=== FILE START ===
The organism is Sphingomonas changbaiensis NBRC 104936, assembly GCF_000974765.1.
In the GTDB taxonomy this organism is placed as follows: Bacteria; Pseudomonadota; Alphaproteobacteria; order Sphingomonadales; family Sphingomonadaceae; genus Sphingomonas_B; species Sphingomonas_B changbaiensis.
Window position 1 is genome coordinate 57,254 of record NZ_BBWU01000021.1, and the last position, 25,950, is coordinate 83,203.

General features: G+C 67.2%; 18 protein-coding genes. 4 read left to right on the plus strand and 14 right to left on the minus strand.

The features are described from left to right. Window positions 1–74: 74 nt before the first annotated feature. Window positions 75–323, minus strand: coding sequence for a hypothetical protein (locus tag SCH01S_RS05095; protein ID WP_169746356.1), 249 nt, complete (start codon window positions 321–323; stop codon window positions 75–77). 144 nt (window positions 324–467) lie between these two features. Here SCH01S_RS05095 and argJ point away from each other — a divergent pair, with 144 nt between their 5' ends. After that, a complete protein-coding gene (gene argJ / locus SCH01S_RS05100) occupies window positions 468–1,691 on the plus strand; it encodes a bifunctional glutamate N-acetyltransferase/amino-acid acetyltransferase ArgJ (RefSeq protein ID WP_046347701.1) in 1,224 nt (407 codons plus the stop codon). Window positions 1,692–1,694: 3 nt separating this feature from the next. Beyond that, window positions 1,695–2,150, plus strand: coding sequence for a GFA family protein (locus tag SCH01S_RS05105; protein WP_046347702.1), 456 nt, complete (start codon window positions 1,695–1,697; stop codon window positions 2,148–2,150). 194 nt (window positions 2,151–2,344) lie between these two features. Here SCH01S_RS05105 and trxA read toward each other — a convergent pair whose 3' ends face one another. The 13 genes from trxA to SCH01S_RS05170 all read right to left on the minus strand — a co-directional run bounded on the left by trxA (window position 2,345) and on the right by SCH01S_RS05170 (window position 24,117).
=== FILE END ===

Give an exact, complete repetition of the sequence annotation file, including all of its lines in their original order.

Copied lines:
The organism is Sphingomonas changbaiensis NBRC 104936, assembly GCF_000974765.1.
In the GTDB taxonomy this organism is placed as follows: Bacteria; Pseudomonadota; Alphaproteobacteria; order Sphingomonadales; family Sphingomonadaceae; genus Sphingomonas_B; species Sphingomonas_B changbaiensis.
Window position 1 is genome coordinate 57,254 of record NZ_BBWU01000021.1, and the last position, 25,950, is coordinate 83,203.

General features: G+C 67.2%; 18 protein-coding genes. 4 read left to right on the plus strand and 14 right to left on the minus strand.

The features are described from left to right. Window positions 1–74: 74 nt before the first annotated feature. Window positions 75–323, minus strand: coding sequence for a hypothetical protein (locus tag SCH01S_RS05095; protein ID WP_169746356.1), 249 nt, complete (start codon window positions 321–323; stop codon window positions 75–77). 144 nt (window positions 324–467) lie between these two features. Here SCH01S_RS05095 and argJ point away from each other — a divergent pair, with 144 nt between their 5' ends. After that, a complete protein-coding gene (gene argJ / locus SCH01S_RS05100) occupies window positions 468–1,691 on the plus strand; it encodes a bifunctional glutamate N-acetyltransferase/amino-acid acetyltransferase ArgJ (RefSeq protein ID WP_046347701.1) in 1,224 nt (407 codons plus the stop codon). Window positions 1,692–1,694: 3 nt separating this feature from the next. Beyond that, window positions 1,695–2,150, plus strand: coding sequence for a GFA family protein (locus tag SCH01S_RS05105; protein WP_046347702.1), 456 nt, complete (start codon window positions 1,695–1,697; stop codon window positions 2,148–2,150). 194 nt (window positions 2,151–2,344) lie between these two features. Here SCH01S_RS05105 and trxA read toward each other — a convergent pair whose 3' ends face one another. The 13 genes from trxA to SCH01S_RS05170 all read right to left on the minus strand — a co-directional run bounded on the left by trxA (window position 2,345) and on the right by SCH01S_RS05170 (window position 24,117).